The one who recognizably started it all
Back in the day (like, in the 1920s) when the only music of any consequence was classical and gospel, there were two genres that started to sow and take root. The unheralded makings of the blues and jazz were undergoing a birth of sorts. Blues kept to the underground, while jazz was starting to get noticed. The big band sound (now referred to as “swing”) was popping up everywhere, and dance clubs thrived on the mellifluous sounds of brass and woodwinds that customers could dance to. Nearly anyone who wanted to start a band had one, and since dance clubs were huge back then, there was usually someplace for anybody to play. In 1921, at the tender age of 12, one Benny Goodman took hold of a clarinet, and two years later, he dropped out of high school to be (gasp!) a musician.
Two years later, Goodman joined his first band, fronted by Ben Pollack, and just over a year later, he had his first acetate marker. (Acetate was what records were made from back then, before the advent of vinyl.) For the next eight years, Goodman alternated between being a band member and fronting his own small bands. And when he decided to permanently lead his own merry band of musicians in 1934, he recorded and had his first hit with “Moonglow”. Four decades later, Goodman made his mark in jazz… err, swing history. As THE pioneer of the swing era, he led such luminaries as Glenn Miller, Artie Shaw, Bunny Berigan, etc., into the spotlight. But it was Goodman that laid the foundation for the dance craze of the ‘30s and ‘40s. Much of his high points are featured in the double-disc set, correctly titled The Essential Benny Goodman.
The 40 songs on The Essential are broken down into quadratic themes: Benny’s Big Band Arrangers; Benny Visits Tin Pan Alley; Benny’s Small Groups; and Benny Live. Though the first category is the most popular, the other three are nothing to shake a (clarinet) stick at. Of course, those who are into the swing of that era would know the two key Goodman classics: Jelly Roll Morton’s “King Porter Stomp” and “Sing, Sing, Sing”, a Louis Prima tune that featured the powerful drumming of a young Gene Krupa. (Goodman was more of an arranger than a writer; he liked reworking other artist’s songs.) These, as well as many others, were built for the wooden dance floors of yore. Propulsive, driving beats, along with memorable melodies, made Goodman’s interpretations… well, SWING!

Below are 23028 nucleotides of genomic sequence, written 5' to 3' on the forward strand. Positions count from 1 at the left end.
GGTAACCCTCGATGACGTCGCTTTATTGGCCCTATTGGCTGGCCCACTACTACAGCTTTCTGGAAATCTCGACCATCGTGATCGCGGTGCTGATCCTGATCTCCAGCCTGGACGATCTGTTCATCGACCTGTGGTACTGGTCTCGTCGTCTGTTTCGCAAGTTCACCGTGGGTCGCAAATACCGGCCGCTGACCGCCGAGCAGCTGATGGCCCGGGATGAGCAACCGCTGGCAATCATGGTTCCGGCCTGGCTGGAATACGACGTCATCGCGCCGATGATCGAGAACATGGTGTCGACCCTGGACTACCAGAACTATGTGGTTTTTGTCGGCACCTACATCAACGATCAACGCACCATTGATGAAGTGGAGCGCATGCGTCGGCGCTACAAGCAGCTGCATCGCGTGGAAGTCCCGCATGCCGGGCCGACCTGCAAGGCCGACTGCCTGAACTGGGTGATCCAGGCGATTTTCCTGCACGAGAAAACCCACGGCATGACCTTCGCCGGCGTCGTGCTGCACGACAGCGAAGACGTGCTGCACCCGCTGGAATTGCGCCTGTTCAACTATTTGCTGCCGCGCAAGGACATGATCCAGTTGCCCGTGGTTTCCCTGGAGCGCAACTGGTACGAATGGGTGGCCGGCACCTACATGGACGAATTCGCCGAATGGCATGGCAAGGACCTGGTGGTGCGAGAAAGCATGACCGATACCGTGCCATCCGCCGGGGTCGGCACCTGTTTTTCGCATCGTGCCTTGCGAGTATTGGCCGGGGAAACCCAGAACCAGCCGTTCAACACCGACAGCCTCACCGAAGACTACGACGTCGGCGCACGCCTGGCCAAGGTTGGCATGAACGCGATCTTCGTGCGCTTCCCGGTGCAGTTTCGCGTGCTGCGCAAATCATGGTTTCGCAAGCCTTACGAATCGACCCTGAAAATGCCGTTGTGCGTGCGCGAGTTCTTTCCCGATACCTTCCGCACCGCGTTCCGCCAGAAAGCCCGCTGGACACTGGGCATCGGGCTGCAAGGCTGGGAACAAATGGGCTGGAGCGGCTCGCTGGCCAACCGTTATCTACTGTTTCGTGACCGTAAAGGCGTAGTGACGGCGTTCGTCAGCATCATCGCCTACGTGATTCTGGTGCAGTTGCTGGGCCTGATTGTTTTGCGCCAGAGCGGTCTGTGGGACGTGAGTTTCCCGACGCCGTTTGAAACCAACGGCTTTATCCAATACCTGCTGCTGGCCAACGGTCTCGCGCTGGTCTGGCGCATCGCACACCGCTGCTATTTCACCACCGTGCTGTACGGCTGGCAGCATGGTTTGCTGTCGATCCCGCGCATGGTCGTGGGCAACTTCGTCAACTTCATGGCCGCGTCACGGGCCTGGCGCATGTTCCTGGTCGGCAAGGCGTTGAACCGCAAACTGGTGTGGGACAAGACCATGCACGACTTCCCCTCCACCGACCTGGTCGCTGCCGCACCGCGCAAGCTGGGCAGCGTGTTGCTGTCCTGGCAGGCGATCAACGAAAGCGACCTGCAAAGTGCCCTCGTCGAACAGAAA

(As an aside, when Richard Harris’ “MacArthur Park” came out, everyone was shocked that a 7:20 song would be played in its entirety on the radio. In fact, only classical or live jazz pieces tended to be lengthy by nature. So it’s rather interesting that two studio tracks of Goodman—“Sing, Sing, Sing” and “Oh! Baby”—are each over eight minutes long, and were played heavily on the radio.)
The “Big Band Arrangers” section also includes “Let’s Dance”, “Bugle Call Rag” and “When Buddha Smiles”. The “Tin Pan Alley” 10-spot are mostly vocalized, with Martha Tilton and Helen Forrest featured, as well as a name you might recognize: Peggy Lee, who sings on the last two tracks of this grouping: Cole Porter’s “Let’s Do It” and Ira & George Gershwin’s “How Long Has This Been Going On?” (No, this isn’t Ace, featuring Paul Carrack.)
The second disc has a lot of gems itself. The “Small Groups” package features the aforementioned “Moonglow, with Teddy Wilson on piano, Krupa on drums, and an up-and-coming Lionel Hampton on vibraphone. The quartet also shines on “Running Wild” and “The Man I Love”. The immortal pianist Fletcher Henderson, along with jazz electric guitarist Charlie Christian, gives “Flyin’ Home” wings. But with all that, it’s the “Live” section that shows just how clever and tight Goodman was as a musician. Standouts here include “Sunny Disposition”, “Ridin’ High”, “Body and Soul”, “Life Goes to a Party”, and the closer, “Stealin’ Apples”.
Like all master bandleaders, Goodman knew when to allow his musicians their chance to shine, and when to make sure the spotlight was on himself. And when the light hit Goodman, he played brilliantly. There was never a note wasted, nor nuance unused. All that practice time since he hit puberty paid off in a big way.
For those who want to venture into the archives of the “swing” genre during the ‘20s, ‘30s and ‘40s, you could not find a better place to start than with Benny Goodman. He rooted in swing, and all the other stars of that time emanated from his talent and popularity. Of course, you don’t want to ignore Miller and Shaw (and to a lesser extent, Berigan), but just remember before you could get (ahem) in the mood, you had to sing… sing… sing. The Essential Benny Goodman is a timeless trip back in time, as well as a good starting point to learn about Goodman’s career.